Members of Calgary’s Catholic board say they have no problem with a vaccine aimed at preventing cervical cancer, but still don’t believe it has a place in city schools.
This comes despite claims by an advocacy that it will publicly fundraise to fight the board’s position on the human papilloma virus (HPV) vaccine in court — potentially under the assertion that it violates the Canadian Charter of Rights and Freedoms.
“No one has an issue with the vaccine,” said Calgary Catholic School District chair Mary Martin. “I think that’s a point that’s being lost.”
Martin along with board members Serafino Scarpino and Lois Burke-Gaffney have all indicated in the past week to Metro that their position on the HPV vaccine is unlikely to change.
Nearly every other metropolitan Canadian school board has incorporated the vaccine into their health programs under the belief it prevents a virus widely considered to be a leading cause of cervical cancer.
The board has long maintained its direction on the vaccine comes from Calgary Bishop Fred Henry. A secretary indicated Monday the bishop would not be speaking on the matter, but Henry has claimed in the past that the vaccination promotes sexual promiscuity among teens.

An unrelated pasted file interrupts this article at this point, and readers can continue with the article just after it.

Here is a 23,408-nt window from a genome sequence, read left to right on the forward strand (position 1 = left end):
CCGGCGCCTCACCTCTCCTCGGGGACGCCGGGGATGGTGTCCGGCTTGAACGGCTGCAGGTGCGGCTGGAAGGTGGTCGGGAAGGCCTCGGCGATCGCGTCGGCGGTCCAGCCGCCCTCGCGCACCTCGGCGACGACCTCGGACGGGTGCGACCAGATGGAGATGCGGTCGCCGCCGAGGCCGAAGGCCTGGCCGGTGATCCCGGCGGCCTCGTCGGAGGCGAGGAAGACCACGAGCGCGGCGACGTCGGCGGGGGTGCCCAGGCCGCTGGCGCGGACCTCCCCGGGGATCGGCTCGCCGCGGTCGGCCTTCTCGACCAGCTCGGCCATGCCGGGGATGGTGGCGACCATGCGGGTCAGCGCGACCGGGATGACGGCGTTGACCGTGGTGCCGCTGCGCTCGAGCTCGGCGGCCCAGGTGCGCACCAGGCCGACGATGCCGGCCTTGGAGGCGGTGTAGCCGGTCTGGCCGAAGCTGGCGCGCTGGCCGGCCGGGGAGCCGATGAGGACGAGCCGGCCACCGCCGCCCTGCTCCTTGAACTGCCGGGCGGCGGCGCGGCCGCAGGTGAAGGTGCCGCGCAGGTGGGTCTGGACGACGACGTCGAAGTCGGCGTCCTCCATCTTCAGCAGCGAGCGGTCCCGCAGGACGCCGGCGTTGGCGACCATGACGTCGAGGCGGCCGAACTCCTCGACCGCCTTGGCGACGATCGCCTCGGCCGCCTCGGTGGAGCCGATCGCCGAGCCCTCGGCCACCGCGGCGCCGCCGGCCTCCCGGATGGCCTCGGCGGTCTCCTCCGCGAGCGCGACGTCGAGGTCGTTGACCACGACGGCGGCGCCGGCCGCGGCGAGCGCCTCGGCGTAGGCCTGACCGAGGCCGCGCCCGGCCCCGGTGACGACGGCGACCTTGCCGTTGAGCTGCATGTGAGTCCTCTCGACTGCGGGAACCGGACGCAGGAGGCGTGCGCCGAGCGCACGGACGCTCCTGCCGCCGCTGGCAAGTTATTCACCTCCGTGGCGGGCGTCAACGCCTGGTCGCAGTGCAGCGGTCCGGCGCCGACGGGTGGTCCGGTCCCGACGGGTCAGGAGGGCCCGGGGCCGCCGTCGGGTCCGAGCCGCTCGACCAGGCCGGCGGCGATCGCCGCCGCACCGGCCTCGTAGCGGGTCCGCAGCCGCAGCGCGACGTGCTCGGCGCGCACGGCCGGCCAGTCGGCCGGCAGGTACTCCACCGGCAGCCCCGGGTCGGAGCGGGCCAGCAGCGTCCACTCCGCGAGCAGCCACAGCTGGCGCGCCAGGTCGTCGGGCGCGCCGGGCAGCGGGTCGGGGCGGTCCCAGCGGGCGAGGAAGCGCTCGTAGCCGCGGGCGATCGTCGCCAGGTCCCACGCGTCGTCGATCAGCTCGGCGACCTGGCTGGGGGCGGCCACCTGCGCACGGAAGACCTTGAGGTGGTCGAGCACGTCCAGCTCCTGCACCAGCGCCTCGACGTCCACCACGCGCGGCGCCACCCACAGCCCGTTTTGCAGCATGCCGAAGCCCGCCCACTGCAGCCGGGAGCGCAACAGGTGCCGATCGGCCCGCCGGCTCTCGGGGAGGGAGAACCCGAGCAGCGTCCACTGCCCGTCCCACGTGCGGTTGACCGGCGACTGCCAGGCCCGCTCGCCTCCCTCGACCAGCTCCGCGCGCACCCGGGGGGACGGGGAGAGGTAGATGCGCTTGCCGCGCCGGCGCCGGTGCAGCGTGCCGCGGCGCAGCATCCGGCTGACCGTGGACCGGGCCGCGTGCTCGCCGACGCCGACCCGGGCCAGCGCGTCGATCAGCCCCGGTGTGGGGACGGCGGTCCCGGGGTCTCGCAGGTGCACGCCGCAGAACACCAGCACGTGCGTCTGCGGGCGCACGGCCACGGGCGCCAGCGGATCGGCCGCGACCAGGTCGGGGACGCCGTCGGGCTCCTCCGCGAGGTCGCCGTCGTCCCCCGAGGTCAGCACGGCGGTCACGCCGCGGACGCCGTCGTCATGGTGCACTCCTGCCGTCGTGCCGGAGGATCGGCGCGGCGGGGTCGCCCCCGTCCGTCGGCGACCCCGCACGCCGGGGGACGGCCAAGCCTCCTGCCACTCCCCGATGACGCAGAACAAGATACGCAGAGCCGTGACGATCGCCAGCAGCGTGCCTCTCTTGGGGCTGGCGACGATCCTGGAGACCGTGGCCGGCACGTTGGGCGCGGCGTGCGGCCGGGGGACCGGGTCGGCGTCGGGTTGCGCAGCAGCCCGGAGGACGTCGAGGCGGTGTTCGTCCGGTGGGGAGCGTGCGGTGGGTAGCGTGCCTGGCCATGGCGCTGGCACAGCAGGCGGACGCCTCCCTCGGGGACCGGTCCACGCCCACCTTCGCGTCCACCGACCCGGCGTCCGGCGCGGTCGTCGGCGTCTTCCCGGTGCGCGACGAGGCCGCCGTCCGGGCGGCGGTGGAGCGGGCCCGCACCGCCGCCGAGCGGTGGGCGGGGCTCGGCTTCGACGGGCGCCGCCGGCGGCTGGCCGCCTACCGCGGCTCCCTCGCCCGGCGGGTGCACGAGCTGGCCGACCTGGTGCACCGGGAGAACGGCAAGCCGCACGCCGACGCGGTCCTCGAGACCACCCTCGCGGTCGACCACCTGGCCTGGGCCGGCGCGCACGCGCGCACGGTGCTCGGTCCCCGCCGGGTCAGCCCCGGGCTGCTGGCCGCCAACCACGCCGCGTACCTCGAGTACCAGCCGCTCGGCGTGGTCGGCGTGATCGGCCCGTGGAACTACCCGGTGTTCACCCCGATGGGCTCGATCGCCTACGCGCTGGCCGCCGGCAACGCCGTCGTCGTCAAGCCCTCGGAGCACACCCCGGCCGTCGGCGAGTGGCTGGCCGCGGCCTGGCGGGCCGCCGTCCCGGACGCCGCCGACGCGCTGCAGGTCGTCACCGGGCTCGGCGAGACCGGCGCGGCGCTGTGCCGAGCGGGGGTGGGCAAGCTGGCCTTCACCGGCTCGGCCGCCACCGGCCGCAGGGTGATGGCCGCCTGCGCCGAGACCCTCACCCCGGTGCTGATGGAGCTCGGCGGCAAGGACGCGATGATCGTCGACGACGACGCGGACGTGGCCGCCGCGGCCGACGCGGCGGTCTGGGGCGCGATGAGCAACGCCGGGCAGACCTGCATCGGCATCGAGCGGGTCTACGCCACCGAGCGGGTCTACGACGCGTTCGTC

“When parents send kids to a Catholic school, they accept the permeation of faith . . . everything that happens is done through the lens of our faith,” — Calgary Catholic School District trustee chair Mary Martin
But researchers out of McGill University in Montreal who assisting pro-vaccine advocacy group HPV Calgary found no link between teenaged sexual activity and the vaccine during statistical analysis, an assistant with the group confirmed Monday.